an ice map to guide future astronauts

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As on the Moon, future human settlements on Mars will have to be located near an essential resource: water. But you still have to know where it is.

If we often talk about SpaceX’s Martian projects, let’s remember that NASA also plans to launch a manned mission to the red planet in the 2030s, with the ambition of establishing a first research outpost. With this in mind, future explorers should draw on local resources wherever possible.

The most important of these resources is probably the water ice which will not only be crucial for survival supplies, but will be used for agriculture or even for the production of rocket fuel by dividing it into its constituents hydrogen and oxygen. In other words, water ice will be essential to be able to live there, but also to return to Earth.

Finally, water ice could be studied for purely scientific purposes in order, for example, to probe the possible presence of traces of microbial life.

But then, where to land?

According to NASA, this base will probably have to be built at the level of Martian mid-latitudes. There is ice, but also enough heat and sunlight to operate. The Martian poles are indeed also home to a lot of ice, but they also have the disadvantages of being very cold and very dark.

Mid-latitude terrain also tends to be at low elevations, which is a real plus when landing. Mars is indeed coated with a very fine atmosphere, too fine to allow heavy machinery to brake enough to allow a smooth touch. Also, the more atmospheric thickness there is, the less complicated it will be to land.

If we know that there is ice at the mid-latitudes of the planet, the question we must now ask ourselves is: where exactly is it hiding? A new project called Groundwater ice mapping (SWIM), led by the Planetary Science Institute in Tucson, Arizona, allows us today to see a little more clearly.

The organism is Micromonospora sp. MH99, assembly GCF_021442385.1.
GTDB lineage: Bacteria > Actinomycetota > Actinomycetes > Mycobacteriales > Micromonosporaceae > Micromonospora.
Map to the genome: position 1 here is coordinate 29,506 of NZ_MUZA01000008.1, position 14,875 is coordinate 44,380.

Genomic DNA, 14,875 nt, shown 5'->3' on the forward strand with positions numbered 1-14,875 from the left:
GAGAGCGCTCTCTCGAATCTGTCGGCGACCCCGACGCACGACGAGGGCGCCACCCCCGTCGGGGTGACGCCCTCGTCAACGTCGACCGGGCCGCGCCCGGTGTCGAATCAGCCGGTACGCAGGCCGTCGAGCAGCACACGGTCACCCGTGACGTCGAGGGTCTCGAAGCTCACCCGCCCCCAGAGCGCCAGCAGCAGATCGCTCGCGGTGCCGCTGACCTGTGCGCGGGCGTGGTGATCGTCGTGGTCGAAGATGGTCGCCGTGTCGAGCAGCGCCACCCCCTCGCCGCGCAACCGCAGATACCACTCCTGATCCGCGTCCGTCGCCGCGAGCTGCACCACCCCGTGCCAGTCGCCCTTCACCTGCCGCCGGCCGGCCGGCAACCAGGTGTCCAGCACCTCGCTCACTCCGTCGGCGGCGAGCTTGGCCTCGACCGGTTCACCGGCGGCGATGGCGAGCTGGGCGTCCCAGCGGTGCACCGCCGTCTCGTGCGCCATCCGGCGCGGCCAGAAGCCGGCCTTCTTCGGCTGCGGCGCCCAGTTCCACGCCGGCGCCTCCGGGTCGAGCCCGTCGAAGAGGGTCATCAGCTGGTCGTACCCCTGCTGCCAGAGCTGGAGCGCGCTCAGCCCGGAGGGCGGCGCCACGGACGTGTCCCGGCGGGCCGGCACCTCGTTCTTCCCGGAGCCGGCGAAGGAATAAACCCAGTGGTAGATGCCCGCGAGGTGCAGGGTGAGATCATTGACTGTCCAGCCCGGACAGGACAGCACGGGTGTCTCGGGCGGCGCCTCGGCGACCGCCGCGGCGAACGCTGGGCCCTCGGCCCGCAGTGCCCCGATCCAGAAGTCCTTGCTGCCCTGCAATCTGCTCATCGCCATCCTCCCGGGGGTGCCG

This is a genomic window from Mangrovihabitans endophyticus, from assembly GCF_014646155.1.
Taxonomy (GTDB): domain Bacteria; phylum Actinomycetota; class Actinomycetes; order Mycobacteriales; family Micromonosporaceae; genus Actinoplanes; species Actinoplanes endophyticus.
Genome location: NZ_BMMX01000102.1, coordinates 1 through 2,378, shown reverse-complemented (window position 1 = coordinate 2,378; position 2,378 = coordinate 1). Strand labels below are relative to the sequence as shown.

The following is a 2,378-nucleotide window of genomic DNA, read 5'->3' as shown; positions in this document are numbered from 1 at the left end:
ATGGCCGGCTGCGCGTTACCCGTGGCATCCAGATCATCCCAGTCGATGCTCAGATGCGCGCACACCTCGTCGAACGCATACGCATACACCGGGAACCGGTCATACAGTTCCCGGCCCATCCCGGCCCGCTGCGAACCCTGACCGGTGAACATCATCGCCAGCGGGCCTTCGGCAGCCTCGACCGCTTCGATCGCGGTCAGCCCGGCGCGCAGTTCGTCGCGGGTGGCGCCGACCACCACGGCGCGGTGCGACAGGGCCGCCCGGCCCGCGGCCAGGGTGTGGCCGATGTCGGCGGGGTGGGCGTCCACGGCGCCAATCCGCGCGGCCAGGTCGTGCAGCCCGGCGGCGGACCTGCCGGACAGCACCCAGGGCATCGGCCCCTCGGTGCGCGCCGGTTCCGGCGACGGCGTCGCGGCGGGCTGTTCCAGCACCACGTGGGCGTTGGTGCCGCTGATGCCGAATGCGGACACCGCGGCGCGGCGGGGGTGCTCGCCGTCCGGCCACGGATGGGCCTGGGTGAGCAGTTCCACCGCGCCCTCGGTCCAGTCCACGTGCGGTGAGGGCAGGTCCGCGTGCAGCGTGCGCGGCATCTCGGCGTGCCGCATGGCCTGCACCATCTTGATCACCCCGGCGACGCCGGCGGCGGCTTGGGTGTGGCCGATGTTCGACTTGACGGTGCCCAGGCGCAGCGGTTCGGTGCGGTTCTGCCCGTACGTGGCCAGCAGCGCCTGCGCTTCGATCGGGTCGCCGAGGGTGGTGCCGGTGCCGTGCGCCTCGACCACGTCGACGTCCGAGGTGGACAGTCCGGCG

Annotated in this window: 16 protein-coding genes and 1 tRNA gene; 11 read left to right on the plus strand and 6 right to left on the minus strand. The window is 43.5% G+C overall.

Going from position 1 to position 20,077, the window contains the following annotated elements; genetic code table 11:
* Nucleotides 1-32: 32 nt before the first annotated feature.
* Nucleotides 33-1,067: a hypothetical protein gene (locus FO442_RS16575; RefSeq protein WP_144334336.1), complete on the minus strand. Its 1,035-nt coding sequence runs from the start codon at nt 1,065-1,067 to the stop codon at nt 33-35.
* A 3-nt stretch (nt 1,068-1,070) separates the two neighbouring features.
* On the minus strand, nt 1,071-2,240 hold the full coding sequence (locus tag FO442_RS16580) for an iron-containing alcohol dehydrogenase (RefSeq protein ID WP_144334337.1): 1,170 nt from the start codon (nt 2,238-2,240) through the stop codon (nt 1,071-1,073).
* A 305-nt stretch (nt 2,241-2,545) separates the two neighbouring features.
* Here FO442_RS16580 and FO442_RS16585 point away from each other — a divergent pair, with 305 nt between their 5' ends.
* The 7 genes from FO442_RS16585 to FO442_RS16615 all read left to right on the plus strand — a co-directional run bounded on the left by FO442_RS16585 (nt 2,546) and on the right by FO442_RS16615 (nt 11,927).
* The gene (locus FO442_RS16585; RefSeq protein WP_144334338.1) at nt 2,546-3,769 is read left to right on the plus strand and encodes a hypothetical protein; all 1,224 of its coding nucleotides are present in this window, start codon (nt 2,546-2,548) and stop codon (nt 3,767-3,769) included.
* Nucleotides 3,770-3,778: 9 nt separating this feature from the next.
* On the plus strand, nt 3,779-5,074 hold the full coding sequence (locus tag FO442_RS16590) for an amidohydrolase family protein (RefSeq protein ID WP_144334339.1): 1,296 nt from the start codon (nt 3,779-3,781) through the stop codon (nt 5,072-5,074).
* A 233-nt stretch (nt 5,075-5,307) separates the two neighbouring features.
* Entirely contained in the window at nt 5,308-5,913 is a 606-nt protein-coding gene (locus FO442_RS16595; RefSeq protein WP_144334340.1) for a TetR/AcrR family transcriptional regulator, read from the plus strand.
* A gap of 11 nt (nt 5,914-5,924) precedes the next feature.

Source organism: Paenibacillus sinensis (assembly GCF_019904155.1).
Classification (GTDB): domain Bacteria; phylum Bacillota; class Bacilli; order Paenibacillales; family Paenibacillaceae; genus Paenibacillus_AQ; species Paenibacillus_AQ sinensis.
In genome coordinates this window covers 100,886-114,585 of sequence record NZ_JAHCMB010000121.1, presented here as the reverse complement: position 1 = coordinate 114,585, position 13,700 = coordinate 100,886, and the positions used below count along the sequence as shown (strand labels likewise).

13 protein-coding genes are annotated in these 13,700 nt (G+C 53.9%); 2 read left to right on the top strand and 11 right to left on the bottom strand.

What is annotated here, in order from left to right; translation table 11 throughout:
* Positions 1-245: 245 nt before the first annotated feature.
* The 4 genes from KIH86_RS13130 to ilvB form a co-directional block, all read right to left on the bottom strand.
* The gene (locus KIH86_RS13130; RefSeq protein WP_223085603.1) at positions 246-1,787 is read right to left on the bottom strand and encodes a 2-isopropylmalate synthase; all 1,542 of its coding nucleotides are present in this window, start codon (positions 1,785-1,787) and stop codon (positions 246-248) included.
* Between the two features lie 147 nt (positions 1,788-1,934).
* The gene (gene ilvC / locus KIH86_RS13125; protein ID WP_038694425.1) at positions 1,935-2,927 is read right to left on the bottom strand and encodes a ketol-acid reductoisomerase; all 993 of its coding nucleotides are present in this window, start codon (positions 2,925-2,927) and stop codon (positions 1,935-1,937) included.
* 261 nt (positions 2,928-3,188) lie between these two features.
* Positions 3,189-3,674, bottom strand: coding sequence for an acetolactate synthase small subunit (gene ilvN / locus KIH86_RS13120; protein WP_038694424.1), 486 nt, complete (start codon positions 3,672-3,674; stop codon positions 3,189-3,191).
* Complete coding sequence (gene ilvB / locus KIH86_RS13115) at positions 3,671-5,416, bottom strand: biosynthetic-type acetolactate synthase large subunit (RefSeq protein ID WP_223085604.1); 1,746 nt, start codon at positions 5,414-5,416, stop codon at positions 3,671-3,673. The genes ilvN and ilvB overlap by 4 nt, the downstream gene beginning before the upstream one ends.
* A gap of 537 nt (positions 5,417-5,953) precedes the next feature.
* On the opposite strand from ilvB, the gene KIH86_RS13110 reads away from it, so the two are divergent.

Mars. Credit: ESA / DLR / FU Berlin / Justin Cowart

A map of Martian ice

To draw up this map, the researchers relied on data collected over the past two decades by three NASA orbiters (Mars Reconnaissance Orbiter, Mars Odyssey and Mars Global Surveyor) using five different remote sensing techniques, including neutron spectroscopy and radar.

Ultimately, NASA tasked the SWIM project to determine how far from the equator you could travel to find ice underground.“, Summarizes Sydney Do, head of the water mapping project on Mars at JPL. “Imagine we have drawn a wavy line across Mars representing this ice line. This data allows us to draw this line with a thinner pen instead of a thick marker and focus on the parts of that line closest to the equator.“.

The SWIM team has just published its first results on Monday in the journal Nature astronomy. And these data are encouraging. It appears that large strips of land that line the mid-latitudes shelter ice buried at depths ranging from only a few centimeters to a kilometer.

In 2008, the Phoenix lander captured images of underground ice. These two images were taken four days apart. Credit: NASA

Valuable data for the future

Of course, delivering humans safely to Mars and ensuring their survival requires many other considerations beyond in situ use of water resources. Also, the choice of the future landing site is obviously not yet relevant. Nevertheless, these data can be reviewed and taken into account by decision-makers in due course.

They could also be further refined in the years to come. NASA has in fact joined forces with three space agencies (Italy, Canada, Japan) to work on a mission project called Mars Exploration Ice Mapper. The objective will be to map exploitable ice deposits by the crews of a manned mission. This mission could be launched from 2026.

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